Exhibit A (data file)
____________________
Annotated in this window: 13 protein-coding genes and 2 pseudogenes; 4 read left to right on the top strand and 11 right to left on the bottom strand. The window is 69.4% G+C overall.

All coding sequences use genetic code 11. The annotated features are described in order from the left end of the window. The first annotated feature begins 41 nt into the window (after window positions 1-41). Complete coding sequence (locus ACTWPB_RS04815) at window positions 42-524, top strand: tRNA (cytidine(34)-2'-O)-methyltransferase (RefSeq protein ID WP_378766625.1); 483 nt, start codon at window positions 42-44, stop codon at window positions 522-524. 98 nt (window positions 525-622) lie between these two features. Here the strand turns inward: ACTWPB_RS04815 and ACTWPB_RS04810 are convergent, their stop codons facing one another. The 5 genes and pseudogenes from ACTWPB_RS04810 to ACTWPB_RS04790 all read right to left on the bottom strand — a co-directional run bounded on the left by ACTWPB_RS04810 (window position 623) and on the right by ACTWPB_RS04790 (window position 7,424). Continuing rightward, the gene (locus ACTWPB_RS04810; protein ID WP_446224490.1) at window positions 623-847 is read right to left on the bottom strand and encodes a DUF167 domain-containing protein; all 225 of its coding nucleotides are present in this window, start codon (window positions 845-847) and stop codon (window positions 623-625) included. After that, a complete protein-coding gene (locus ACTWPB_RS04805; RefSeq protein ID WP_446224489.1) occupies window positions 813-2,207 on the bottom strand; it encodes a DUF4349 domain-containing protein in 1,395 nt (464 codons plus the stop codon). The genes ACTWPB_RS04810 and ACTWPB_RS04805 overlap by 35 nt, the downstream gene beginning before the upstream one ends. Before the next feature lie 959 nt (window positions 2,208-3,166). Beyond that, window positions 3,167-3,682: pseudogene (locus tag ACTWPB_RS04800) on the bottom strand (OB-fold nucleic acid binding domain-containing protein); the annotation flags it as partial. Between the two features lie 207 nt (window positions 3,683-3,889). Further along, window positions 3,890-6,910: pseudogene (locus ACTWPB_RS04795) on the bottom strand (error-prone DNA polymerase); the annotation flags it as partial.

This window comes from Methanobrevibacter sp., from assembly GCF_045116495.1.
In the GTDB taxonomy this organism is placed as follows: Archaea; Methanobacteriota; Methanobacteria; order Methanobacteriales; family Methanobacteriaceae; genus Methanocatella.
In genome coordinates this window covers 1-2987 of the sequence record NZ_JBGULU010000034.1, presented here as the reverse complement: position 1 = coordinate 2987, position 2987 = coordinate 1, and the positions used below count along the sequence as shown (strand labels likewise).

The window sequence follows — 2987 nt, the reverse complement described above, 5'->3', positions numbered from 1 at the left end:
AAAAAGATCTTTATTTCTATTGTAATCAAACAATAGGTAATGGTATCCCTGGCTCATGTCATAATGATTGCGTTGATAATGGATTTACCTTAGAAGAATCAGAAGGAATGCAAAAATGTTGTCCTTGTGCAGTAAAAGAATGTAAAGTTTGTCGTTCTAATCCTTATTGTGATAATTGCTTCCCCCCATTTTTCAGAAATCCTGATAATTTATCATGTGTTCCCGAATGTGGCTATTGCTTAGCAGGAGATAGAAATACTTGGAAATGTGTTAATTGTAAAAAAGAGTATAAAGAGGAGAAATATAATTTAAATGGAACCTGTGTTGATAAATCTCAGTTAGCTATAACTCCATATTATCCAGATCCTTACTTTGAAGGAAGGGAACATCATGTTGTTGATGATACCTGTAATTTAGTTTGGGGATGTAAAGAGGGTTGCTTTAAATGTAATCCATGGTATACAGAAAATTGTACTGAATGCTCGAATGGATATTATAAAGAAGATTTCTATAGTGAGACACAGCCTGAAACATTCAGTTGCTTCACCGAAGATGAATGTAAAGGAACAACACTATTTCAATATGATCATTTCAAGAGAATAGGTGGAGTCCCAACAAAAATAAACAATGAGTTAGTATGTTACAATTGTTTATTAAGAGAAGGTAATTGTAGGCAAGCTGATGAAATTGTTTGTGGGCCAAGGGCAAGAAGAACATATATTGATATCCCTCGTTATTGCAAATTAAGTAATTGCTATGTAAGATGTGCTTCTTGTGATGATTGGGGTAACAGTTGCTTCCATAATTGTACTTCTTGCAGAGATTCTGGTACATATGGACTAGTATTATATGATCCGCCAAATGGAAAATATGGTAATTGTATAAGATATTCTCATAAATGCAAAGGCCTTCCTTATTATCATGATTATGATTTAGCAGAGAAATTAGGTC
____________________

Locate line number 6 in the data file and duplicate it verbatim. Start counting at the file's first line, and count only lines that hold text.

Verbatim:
The window sequence follows — 2987 nt, the reverse complement described above, 5'->3', positions numbered from 1 at the left end: